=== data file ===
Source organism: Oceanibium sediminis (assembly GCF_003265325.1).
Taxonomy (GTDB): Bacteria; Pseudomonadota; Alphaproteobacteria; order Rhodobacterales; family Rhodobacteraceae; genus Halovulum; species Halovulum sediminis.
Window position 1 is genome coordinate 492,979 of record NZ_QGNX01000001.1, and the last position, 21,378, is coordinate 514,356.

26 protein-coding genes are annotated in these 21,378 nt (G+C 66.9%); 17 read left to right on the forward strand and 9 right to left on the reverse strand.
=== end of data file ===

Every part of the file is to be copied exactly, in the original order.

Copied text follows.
Source organism: Oceanibium sediminis (assembly GCF_003265325.1).
Taxonomy (GTDB): Bacteria; Pseudomonadota; Alphaproteobacteria; order Rhodobacterales; family Rhodobacteraceae; genus Halovulum; species Halovulum sediminis.
Window position 1 is genome coordinate 492,979 of record NZ_QGNX01000001.1, and the last position, 21,378, is coordinate 514,356.

26 protein-coding genes are annotated in these 21,378 nt (G+C 66.9%); 17 read left to right on the forward strand and 9 right to left on the reverse strand.